People ‘can’t rely on regulations’ to protect them from implants

Breast implants MUST be properly regulated, warn experts after 1,000 people die in three years from boob jobs, hip implants, pacemakers and other surgical implants

  • Baroness Julia Cumberlege warned current rules don’t work and are ‘ineffective’
  • MP Sarah Wollaston added it is ‘vital’ that reports of problems are taken seriously
  • More than 1,000 people died between 2015 and 2018 because of implants

Not enough is being done to protect people from ‘dangerous medical devices’, senior members of the Government have warned.

An investigation revealed there were 62,000 reported problems with medical implants between 2015 and 2018, and more than 1,000 people died.

Baroness Julia Cumberlege said regulations on the devices – including pacemakers, hip replacements and breast implants – are not good enough.

She said patients ‘can’t rely on’ the system currently in place to protect them from being harmed by surgical implants.

And Sarah Wollaston MP said it was ‘vital’ that reports of patients’ implants going wrong are taken seriously and dealt with. 

More than 1,000 people have died in the past three years because of problems caused by surgical devices like breast implants, pacemakers, artificial hips and contraceptive implants

Baroness Julia Cumberlege warned people ‘can’t rely on’ the system currently in place to try and protect them from faulty surgical implants like pacemakers and artificial hips

Figures obtained from the Medicines and Healthcare products Regulatory Agency (MHRA) this weekend revealed the extent of problems caused by medical implants.

Experts warn the rules on devices – such as the controversial vaginal mesh – are not strict enough compared to other aspects of medicine.

And there is not enough transparency about how many people suffer from complications, The Guardian has revealed.

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Out of 15,436 reports of problems so far in 2018, only 231 have triggered investigations into what went wrong.

‘If you look at the regulation of medicines, it’s pretty strict,’ said Lady Cumberlege, who is leading a safety review of medical devices for the Government.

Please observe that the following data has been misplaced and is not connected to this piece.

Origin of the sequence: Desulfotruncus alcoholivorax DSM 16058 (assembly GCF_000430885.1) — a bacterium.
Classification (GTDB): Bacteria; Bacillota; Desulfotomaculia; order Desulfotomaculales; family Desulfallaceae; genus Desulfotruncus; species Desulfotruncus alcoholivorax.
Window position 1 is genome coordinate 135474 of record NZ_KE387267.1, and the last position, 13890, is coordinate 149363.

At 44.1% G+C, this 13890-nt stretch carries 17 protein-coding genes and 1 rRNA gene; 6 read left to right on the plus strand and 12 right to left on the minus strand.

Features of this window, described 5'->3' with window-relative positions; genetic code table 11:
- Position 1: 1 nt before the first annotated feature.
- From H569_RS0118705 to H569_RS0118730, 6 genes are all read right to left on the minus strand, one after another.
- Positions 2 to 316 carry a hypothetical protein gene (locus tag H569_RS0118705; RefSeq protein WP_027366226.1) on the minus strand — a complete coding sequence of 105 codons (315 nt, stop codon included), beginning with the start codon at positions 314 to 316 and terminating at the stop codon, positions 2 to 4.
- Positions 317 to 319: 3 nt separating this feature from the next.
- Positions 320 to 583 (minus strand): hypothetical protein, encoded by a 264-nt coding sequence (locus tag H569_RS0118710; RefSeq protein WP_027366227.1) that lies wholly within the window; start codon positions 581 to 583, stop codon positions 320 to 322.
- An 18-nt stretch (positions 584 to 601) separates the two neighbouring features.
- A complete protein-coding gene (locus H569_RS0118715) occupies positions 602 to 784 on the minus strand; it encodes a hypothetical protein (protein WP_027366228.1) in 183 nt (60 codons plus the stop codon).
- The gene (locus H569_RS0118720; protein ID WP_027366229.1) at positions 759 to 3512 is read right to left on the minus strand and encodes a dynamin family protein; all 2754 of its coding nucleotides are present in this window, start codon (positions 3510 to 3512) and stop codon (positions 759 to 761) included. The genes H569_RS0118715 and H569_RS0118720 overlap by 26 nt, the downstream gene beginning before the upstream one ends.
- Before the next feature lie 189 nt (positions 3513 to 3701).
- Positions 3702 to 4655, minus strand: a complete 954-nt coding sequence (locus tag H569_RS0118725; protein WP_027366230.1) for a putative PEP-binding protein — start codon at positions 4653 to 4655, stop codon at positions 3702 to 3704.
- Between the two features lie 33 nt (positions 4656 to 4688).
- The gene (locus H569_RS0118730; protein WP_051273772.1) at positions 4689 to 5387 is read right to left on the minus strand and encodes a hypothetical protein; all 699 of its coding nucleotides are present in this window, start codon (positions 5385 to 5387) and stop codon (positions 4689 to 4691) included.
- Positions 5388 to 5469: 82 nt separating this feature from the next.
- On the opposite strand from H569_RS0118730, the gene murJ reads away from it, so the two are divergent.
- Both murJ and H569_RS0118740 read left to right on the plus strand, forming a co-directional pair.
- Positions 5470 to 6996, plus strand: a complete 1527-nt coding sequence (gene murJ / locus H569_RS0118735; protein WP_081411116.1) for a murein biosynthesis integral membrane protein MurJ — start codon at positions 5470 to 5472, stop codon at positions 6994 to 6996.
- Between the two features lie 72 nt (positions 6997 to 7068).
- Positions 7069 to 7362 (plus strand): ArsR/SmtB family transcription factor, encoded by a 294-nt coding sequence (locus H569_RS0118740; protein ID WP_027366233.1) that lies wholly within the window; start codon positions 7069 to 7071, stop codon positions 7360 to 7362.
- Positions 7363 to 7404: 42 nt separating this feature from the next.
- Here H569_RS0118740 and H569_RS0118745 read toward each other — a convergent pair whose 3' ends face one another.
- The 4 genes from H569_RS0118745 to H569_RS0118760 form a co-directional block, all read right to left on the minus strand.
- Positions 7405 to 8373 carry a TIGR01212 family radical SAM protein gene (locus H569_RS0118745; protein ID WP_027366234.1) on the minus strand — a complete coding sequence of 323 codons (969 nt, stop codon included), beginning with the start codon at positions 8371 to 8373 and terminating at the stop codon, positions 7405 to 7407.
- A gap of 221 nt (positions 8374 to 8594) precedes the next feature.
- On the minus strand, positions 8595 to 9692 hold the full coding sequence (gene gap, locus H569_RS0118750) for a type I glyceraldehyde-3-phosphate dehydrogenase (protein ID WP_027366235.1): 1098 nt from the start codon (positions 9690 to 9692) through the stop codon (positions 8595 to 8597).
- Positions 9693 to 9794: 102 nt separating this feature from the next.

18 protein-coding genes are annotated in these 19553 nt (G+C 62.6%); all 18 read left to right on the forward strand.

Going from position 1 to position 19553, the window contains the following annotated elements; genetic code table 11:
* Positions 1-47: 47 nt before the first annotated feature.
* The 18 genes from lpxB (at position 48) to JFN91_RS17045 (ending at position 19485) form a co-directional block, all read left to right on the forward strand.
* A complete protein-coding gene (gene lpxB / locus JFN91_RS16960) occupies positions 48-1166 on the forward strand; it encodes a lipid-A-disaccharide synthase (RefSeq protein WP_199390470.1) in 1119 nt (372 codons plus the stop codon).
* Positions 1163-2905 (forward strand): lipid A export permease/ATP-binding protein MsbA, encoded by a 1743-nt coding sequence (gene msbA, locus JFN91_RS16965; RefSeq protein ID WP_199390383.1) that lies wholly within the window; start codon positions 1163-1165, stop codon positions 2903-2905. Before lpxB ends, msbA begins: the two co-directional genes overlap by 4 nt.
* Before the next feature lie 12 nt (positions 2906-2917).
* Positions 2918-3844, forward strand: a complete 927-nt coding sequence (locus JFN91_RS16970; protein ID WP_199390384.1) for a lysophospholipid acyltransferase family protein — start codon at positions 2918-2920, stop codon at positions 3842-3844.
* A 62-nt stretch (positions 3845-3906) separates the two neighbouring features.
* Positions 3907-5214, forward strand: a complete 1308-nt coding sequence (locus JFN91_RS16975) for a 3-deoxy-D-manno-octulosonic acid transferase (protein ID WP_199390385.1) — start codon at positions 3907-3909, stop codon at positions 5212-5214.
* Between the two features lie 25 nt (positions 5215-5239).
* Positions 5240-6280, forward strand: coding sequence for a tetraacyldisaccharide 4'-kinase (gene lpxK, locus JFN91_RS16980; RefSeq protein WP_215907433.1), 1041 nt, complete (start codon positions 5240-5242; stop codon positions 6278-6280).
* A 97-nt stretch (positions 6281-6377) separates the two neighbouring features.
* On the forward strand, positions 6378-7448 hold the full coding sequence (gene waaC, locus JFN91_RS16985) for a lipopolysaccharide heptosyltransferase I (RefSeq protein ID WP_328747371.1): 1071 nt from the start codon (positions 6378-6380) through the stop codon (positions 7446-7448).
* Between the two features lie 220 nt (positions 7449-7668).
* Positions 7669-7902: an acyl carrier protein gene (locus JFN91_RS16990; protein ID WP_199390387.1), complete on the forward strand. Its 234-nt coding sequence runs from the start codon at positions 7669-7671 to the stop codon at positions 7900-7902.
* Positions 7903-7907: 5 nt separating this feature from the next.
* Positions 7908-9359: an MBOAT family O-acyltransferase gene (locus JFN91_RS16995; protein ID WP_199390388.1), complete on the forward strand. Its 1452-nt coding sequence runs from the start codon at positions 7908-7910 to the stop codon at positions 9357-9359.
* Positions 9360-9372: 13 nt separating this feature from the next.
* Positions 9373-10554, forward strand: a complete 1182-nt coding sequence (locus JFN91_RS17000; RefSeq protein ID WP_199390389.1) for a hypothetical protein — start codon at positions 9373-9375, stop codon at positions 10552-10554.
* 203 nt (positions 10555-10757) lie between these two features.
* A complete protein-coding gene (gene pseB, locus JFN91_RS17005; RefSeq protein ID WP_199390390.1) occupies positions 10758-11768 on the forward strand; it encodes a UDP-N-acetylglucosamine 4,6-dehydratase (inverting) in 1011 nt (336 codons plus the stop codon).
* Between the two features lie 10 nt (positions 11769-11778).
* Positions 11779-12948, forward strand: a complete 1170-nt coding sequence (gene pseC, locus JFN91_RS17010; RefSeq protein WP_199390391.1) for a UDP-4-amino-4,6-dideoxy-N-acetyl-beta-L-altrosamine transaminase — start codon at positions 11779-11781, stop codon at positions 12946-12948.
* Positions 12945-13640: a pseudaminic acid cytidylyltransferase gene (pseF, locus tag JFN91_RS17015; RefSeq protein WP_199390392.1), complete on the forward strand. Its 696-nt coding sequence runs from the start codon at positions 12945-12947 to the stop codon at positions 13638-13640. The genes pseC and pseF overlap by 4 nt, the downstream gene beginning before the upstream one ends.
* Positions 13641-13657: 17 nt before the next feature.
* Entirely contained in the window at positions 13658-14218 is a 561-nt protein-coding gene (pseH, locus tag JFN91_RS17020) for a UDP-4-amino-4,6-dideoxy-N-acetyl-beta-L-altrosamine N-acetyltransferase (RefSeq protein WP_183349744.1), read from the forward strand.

‘We know it takes nine years for a medicine … to be brought to market. With devices, that rigour is not there.’

She warned ‘patients certainly can’t rely on’ the system in place to protect them from being harmed – or even killed – by surgical implants.

A ‘yellow card’ system put in place by the MHRA to report and investigate issues with implants ‘doesn’t work and is ineffective’, Lady Cumberlege added.

Her caution comes after it was revealed a company which makes now-withdrawn hip replacements has had to pay the NHS to monitor and operate on patients who were given the faulty joints.

DePuy, a company owned by Johnson & Johnson, may have spent millions of pounds covering the costs of problems caused by its metal-on-metal artificial hips.

The joints – called articular surface replacements (ASR) – were withdrawn from use in 2010 after debris from the metal was causing tissue damage.

Lady Cumberlege said all implant patients need to be followed up to see how their devices affect their health.

A working system, she said, could have avoided the crippling pain and suffering of tens of thousands of women given scandal-hit vaginal mesh implants.

The House of Lords peer was appointed head of a review into the mesh implants which was ordered by Prime Minister Theresa May in February. 

Sarah Wollaston, MP for Totnes, former GP and member of the Government’s health select committee told the Guardian: ‘It is vital that reported complications from medical devices are taken seriously and investigated thoroughly and in a timely manner so that the public can be protected from dangerous medical devices.’ 

And Professor Derek Alderson, president of the Royal College of Surgeons added: ‘All implantable devices should be registered and tracked to monitor efficacy and patient safety in the long term.

‘This requires government funding and support, and potentially national guidelines on the introduction of new procedures and technologies.’

The scale of damage caused by surgical implants was revealed by an investigation by the International Consortium of Investigative Journalists.

This included journalists from The Guardian, the British Medical Journal, BBC, French paper Le Monde, and Germany’s Suddeutsche Zeitung.


More than 1,000 people died in just three years after problems with faulty medical implants, an investigation found.

UK regulators received 62,000 ‘adverse incident’ reports between 2015 and 2018 linked to components such as pacemakers, artificial hips, breast implants and contraceptives.

A third of the incidents had serious repercussions for the patient, and 1,004 resulted in death.

Experts have long warned that medical devices are poorly regulated, particularly when compared to pharmaceuticals. 

Professor Derek Alderson, president of the Royal College of Surgeons, said the findings ‘underline the need for drastic regulatory changes’, adding many devices are inserted without proper evidence they work or are safe. 

There have already been a number of high-profile safety scares over medical implants.

Last year the Government suspended the use of vaginal mesh, which has been given to an estimated 100,000 women for incontinence in the past decade. 

Some 50,000 British women who received PIP breast implants were warned in 2011 they could be at risk of cancer as a result of the industrial-grade mattress silicone used.

And in 2010 regulators withdrew two types of metal-on-metal artificial hip joints.

In some instances, patients were given faulty pacemakers even though manufacturers were aware of problems. Regulators are also said to have approved spinal disc replacements that disintegrated.

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